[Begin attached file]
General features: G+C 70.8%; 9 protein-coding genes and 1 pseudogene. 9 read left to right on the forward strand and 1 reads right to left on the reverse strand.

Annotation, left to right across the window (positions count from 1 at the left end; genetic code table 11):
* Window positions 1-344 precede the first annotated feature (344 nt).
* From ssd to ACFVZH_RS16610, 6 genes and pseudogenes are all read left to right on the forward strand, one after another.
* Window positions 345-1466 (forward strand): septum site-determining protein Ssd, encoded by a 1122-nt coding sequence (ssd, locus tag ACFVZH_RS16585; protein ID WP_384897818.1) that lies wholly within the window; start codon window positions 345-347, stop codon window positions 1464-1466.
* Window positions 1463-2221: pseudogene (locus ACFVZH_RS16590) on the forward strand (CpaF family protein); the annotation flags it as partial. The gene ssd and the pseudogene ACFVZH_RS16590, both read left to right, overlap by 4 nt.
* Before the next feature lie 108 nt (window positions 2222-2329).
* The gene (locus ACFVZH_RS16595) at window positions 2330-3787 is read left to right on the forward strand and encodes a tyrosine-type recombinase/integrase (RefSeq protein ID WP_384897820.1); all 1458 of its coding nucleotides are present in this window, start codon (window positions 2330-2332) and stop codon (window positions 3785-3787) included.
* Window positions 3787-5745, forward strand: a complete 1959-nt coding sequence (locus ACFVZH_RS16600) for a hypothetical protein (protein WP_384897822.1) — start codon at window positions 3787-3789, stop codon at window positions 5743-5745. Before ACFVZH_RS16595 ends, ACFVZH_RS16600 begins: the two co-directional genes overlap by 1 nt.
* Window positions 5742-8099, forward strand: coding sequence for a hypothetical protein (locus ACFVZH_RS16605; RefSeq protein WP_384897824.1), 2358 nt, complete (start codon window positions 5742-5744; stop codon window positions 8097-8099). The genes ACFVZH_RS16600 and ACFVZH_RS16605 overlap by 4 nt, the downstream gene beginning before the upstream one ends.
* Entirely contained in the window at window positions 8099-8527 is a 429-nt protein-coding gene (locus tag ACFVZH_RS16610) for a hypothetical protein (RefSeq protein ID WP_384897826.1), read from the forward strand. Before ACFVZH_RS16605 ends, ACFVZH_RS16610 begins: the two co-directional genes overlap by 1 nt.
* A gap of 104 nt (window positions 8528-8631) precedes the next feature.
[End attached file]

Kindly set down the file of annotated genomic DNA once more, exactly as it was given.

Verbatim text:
General features: G+C 70.8%; 9 protein-coding genes and 1 pseudogene. 9 read left to right on the forward strand and 1 reads right to left on the reverse strand.

Annotation, left to right across the window (positions count from 1 at the left end; genetic code table 11):
* Window positions 1-344 precede the first annotated feature (344 nt).
* From ssd to ACFVZH_RS16610, 6 genes and pseudogenes are all read left to right on the forward strand, one after another.
* Window positions 345-1466 (forward strand): septum site-determining protein Ssd, encoded by a 1122-nt coding sequence (ssd, locus tag ACFVZH_RS16585; protein ID WP_384897818.1) that lies wholly within the window; start codon window positions 345-347, stop codon window positions 1464-1466.
* Window positions 1463-2221: pseudogene (locus ACFVZH_RS16590) on the forward strand (CpaF family protein); the annotation flags it as partial. The gene ssd and the pseudogene ACFVZH_RS16590, both read left to right, overlap by 4 nt.
* Before the next feature lie 108 nt (window positions 2222-2329).
* The gene (locus ACFVZH_RS16595) at window positions 2330-3787 is read left to right on the forward strand and encodes a tyrosine-type recombinase/integrase (RefSeq protein ID WP_384897820.1); all 1458 of its coding nucleotides are present in this window, start codon (window positions 2330-2332) and stop codon (window positions 3785-3787) included.
* Window positions 3787-5745, forward strand: a complete 1959-nt coding sequence (locus ACFVZH_RS16600) for a hypothetical protein (protein WP_384897822.1) — start codon at window positions 3787-3789, stop codon at window positions 5743-5745. Before ACFVZH_RS16595 ends, ACFVZH_RS16600 begins: the two co-directional genes overlap by 1 nt.
* Window positions 5742-8099, forward strand: coding sequence for a hypothetical protein (locus ACFVZH_RS16605; RefSeq protein WP_384897824.1), 2358 nt, complete (start codon window positions 5742-5744; stop codon window positions 8097-8099). The genes ACFVZH_RS16600 and ACFVZH_RS16605 overlap by 4 nt, the downstream gene beginning before the upstream one ends.
* Entirely contained in the window at window positions 8099-8527 is a 429-nt protein-coding gene (locus tag ACFVZH_RS16610) for a hypothetical protein (RefSeq protein ID WP_384897826.1), read from the forward strand. Before ACFVZH_RS16605 ends, ACFVZH_RS16610 begins: the two co-directional genes overlap by 1 nt.
* A gap of 104 nt (window positions 8528-8631) precedes the next feature.